5) Charlie Parker, Jazz ‘Round Midnight
For years, I was a habitual listener of Phil Schaap’s Bird Flight on WKCR. I was probably too young or distracted to internalize his incredible knowledge of—and stories about—the history of Jazz, from Lester Young all the way up through Parker’s recording career. But I learned to love Bird, and how he makes melodies literally take flight. This is also a compilation record, and several of the arrangements are a little schmaltzy for my taste (I could lose the orchestra on If I Could Lose You). But Star Eyes? Laura? I’m in the Mood for Love? Soaring.
6) Thelonius Monk, Standards
I think I grasped the concept of a “blue note” by listening to this album, and hearing how two or more keys struck in near sequence could almost bend a note, and produce sounds that were “in between” keys. You hear it from the start on Memories of You. the lilting Just You, Just Me (with Charlie Rouse tearing it up on sax), and throughout Tea For Two, which showcases Monk’s brilliant, slightly twisted, but heartbreakingly beautiful style of play.
7) Roy Eldridge, Little Jazz
Swing-era grooves like Bugle Call Rag and Sweet Georgia Brown, and Elldridge’s pre-Dizzy sound make this 19-track record the jazz jewel that it is. It’s like a Thanksgiving platter fllled with American joy and optimism.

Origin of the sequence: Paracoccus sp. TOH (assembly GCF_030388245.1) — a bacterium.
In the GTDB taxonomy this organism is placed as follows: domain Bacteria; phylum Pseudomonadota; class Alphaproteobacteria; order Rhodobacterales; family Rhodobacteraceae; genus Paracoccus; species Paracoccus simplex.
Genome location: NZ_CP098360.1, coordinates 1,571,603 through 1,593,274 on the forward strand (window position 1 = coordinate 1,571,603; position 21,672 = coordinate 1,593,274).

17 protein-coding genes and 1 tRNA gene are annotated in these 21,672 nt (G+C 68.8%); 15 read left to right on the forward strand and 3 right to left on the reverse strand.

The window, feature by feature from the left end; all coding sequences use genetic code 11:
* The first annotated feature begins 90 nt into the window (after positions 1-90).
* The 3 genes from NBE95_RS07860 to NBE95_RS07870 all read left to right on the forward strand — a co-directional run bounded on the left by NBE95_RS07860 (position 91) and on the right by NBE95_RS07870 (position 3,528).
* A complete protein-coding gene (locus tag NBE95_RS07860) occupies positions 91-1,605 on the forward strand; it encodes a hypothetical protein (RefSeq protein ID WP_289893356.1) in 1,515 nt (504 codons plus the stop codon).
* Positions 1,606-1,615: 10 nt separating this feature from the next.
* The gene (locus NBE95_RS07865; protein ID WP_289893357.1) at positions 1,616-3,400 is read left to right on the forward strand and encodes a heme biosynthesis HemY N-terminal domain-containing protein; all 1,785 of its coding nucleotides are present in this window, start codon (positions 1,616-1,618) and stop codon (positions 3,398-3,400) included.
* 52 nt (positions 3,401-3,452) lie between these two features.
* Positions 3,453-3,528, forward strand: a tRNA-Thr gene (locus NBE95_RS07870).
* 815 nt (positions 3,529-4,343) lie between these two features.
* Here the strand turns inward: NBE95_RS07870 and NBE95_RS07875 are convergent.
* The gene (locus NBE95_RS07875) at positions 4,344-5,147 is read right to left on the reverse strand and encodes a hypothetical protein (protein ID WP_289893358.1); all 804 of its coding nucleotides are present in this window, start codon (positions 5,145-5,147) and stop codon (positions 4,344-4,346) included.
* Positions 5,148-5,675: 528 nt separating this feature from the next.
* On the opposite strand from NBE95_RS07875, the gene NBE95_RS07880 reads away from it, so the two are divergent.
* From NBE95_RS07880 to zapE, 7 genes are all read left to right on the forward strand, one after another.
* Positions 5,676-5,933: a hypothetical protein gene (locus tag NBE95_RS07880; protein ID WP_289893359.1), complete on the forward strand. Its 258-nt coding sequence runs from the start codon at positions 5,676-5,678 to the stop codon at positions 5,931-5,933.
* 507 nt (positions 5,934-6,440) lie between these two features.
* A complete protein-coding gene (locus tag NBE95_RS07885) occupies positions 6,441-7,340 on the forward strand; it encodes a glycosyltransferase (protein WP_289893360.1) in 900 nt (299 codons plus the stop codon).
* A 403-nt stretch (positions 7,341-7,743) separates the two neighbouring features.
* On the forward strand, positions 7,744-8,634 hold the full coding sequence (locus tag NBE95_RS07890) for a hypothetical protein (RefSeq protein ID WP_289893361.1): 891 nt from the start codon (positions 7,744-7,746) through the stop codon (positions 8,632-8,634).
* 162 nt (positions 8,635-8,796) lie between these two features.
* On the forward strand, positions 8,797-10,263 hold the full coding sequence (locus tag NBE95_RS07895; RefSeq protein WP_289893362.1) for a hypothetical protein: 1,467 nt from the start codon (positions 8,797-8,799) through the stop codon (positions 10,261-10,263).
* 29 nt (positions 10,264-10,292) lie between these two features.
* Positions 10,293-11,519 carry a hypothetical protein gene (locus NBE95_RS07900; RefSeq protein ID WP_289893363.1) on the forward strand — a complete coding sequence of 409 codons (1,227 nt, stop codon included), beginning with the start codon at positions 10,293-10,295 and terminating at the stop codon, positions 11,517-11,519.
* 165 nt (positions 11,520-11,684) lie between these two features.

8) Art Blakey’s Jazz Messengers with Thelonius Monk
I don’t think there’s a people on this earth that has a rhythm quite equal to Americans’, and you’d be hard-pressed to find an American who created more compelling, unshakeable rhythms than Mr. Blakey (no, relation to my friend, Nick Blaikie) here leading a band of other jazz greats. If Evidence doesn’t get you swining, you might want to check your pulse.
9) Rahsaan Roland Kirk, We Free Kings
For a while back in the nineties, I went on a major Roland Kirk jag, fascinated by his squeaky tenor sax, and his super-human habit of playing several horns—in total harmony—at once, like this take of Three for the Festival. Kirk is like a one man Jazz army, jamming on flute as hard as he charges with his neckful of horns.
My other loves from this record are the title track, a riff on We Three Kings, and Kirk’s interpretation of Charlie Parker’s Blues for Alice, the sonic definition of the word “ebullient.” Kirk is underappreciated. This Blue Friday, he’s loved.
10) John Coltrane, Giant Steps
And here we conclude where we started, with our own American Beethoven. But this time, Coltrane is more self-aware of the steps he’s taken to move jazz forward; they haven’t been small ones. He plays such mind-bending riffs with such grace and authority that it’s hard to believe they could ever be reduplicated, never mind committed to paper as notes. You can hear and feel it in the title track Giant Steps…Countdown…Syeeda’s Song…Naima…every track asserts Coltrane’s genius, and how far he advanced this American art form.
As Lindsay Planer wrote in his review for allmusic.com, “Line upon line of highly cerebral improvisation snake between the melody and solos, practically fusing the two. The resolute intensity of “Countdown” does more to modernize jazz in 141 seconds than many artists do in their entire careers”
* * * * * * * * * * *
And that concludes more than 12 hours of lounging, listening, learning and writing.
I had a very Blue Friday today, and you know what?
I couldn’t be happier—or more grateful—for it. Can’t wait to skip the sales and honor our Jazz Fathers again next year.